DEPRESSION, BIPOLAR & ANXIETY - LIVING AS A LATTER-DAY SAINT, LDS

Episode #200 - Overthinkers Anonymous

October 22, 2023 Damon Socha Season 1 Episode 200
DEPRESSION, BIPOLAR & ANXIETY - LIVING AS A LATTER-DAY SAINT, LDS
Episode #200 - Overthinkers Anonymous
Show Notes Transcript

Let's face the fact that we tend to overthink problems when we suffer with mental health.  The question is what do we do about it.

Episode #200 – Overthinkers Anonymous.  If such an organization ever existed, I am certain to be one of its most prominent members if not its president.  I suppose that everyone of us who suffers tends to be addicted to overthinking life.  Except there is no real benefit to our addiction.  We don’t even get a minimal high or a moment of relief from the effects of overthinking.  No, our addiction to overthinking life has very few advantages.  Personally I can’t think of one real benefit, except that in some ways it provides some form of relief to our anxious minds.  In some perverse way, we use our brain to analyze every possible outcome to a stressful situation in an attempt to calm our fears and anxious feelings about what might happen.  Naturally our minds do not drift to the most likely outcome or even the most plausible one.  No that would be far too easy.  Our minds find the remote, the unlikely and then turn it into what is most likely to happen.  But strangely, this doesn’t easy our fear, it compounds it. For the least likely outcome generally carries the greater costs.  When we overthink life, we take the view that our spouse who is driving to get groceries might die, rather than the most plausible outcome which is that nothing will happen.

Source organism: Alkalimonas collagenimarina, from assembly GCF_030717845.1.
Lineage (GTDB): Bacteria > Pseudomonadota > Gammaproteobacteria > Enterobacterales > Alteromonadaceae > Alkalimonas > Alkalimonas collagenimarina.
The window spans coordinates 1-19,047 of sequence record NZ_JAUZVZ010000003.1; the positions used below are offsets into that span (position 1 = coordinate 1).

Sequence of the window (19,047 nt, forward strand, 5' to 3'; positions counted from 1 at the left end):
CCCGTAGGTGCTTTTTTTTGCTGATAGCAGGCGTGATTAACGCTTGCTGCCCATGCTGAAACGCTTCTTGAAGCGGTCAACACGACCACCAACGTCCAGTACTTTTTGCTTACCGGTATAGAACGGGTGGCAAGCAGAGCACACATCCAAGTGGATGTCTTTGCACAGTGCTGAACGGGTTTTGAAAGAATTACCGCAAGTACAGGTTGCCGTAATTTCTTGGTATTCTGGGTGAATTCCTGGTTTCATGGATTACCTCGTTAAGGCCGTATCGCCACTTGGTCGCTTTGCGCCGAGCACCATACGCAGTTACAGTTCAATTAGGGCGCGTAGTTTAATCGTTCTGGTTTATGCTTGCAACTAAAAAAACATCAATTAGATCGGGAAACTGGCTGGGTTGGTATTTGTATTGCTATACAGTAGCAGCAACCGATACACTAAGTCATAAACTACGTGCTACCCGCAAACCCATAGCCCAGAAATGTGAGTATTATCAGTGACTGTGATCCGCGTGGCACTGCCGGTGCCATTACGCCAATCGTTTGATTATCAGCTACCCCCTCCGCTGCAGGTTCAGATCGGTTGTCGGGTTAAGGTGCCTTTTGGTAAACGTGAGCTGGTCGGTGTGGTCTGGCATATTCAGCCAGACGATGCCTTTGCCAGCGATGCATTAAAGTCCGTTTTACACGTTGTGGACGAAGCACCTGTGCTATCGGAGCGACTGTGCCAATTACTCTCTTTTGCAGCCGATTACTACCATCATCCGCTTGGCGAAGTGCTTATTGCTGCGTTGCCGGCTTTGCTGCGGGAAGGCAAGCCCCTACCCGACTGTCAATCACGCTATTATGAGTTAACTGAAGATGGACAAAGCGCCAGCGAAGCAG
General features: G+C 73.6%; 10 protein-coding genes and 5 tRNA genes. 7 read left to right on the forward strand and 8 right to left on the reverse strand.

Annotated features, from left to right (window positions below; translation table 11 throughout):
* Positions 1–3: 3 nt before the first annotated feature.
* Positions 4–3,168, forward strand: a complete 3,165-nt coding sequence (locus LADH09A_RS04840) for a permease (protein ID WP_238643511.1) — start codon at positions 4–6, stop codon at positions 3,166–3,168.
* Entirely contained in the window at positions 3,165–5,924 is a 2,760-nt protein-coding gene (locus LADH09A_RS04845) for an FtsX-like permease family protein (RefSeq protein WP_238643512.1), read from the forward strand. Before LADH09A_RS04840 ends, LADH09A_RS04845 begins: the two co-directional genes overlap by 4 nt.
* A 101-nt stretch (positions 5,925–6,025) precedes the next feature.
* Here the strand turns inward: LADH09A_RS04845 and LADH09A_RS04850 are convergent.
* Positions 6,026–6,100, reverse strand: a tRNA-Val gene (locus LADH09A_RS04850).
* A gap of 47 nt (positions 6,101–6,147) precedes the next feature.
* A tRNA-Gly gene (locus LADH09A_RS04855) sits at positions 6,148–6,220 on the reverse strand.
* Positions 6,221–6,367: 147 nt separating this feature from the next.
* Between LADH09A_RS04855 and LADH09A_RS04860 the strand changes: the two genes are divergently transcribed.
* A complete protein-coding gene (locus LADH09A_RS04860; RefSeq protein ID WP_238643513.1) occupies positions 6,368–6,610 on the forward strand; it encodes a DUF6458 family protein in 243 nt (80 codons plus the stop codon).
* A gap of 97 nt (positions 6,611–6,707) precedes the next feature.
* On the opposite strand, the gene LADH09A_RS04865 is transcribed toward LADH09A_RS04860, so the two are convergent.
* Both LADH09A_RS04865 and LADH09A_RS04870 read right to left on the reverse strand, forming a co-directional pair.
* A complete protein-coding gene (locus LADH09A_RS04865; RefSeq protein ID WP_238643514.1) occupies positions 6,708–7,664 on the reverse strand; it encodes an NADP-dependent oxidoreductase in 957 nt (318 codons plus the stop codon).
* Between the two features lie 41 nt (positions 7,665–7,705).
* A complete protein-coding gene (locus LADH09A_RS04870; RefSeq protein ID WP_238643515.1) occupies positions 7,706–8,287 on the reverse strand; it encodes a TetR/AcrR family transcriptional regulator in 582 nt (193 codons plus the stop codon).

Somewhere in our brain we have programmed ourselves to see life from this perspective.  Our mental health challenges seem to reprogram our very nature and how we operate on a daily basis.  We spend far more time in the future analyzing what might happen than we do in the present.  In fact, it seems we are almost always in the past or in the future contemplating what problems we have faced or might face and our inability to manage them in the moment.  We fear that we will do the wrong thing, say the wrong thing, think the wrong thing, look the wrong way.  And when we do it only serves to reinforce our overthinking mindset that we have serious inabilities.  Our weaknesses are often glaring to us.  So glaring and bright that we cannot see that for the most part we handle situations very well.  We cannot see the good we do, the positive impact we have, the people we help and the service we render.  Our glaring faults are so bright that we see only those negative lights and unfortunately that is where we focus.